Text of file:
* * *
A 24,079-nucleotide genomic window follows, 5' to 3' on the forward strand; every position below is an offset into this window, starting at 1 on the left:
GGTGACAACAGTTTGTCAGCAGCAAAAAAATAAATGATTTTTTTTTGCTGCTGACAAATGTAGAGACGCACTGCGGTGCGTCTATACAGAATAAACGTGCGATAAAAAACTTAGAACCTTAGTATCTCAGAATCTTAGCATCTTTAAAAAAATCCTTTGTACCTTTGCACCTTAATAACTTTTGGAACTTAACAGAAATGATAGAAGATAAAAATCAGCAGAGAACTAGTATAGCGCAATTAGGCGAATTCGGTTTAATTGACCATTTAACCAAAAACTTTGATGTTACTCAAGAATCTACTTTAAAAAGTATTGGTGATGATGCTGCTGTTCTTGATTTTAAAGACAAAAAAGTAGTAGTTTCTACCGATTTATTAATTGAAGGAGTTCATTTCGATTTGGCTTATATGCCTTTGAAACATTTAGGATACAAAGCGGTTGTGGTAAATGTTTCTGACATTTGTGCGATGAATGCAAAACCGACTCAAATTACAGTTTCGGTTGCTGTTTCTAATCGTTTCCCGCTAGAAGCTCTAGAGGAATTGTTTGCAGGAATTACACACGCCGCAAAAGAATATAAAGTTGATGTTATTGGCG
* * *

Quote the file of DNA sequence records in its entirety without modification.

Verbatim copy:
A 24,079-nucleotide genomic window follows, 5' to 3' on the forward strand; every position below is an offset into this window, starting at 1 on the left:
GGTGACAACAGTTTGTCAGCAGCAAAAAAATAAATGATTTTTTTTTGCTGCTGACAAATGTAGAGACGCACTGCGGTGCGTCTATACAGAATAAACGTGCGATAAAAAACTTAGAACCTTAGTATCTCAGAATCTTAGCATCTTTAAAAAAATCCTTTGTACCTTTGCACCTTAATAACTTTTGGAACTTAACAGAAATGATAGAAGATAAAAATCAGCAGAGAACTAGTATAGCGCAATTAGGCGAATTCGGTTTAATTGACCATTTAACCAAAAACTTTGATGTTACTCAAGAATCTACTTTAAAAAGTATTGGTGATGATGCTGCTGTTCTTGATTTTAAAGACAAAAAAGTAGTAGTTTCTACCGATTTATTAATTGAAGGAGTTCATTTCGATTTGGCTTATATGCCTTTGAAACATTTAGGATACAAAGCGGTTGTGGTAAATGTTTCTGACATTTGTGCGATGAATGCAAAACCGACTCAAATTACAGTTTCGGTTGCTGTTTCTAATCGTTTCCCGCTAGAAGCTCTAGAGGAATTGTTTGCAGGAATTACACACGCCGCAAAAGAATATAAAGTTGATGTTATTGGCG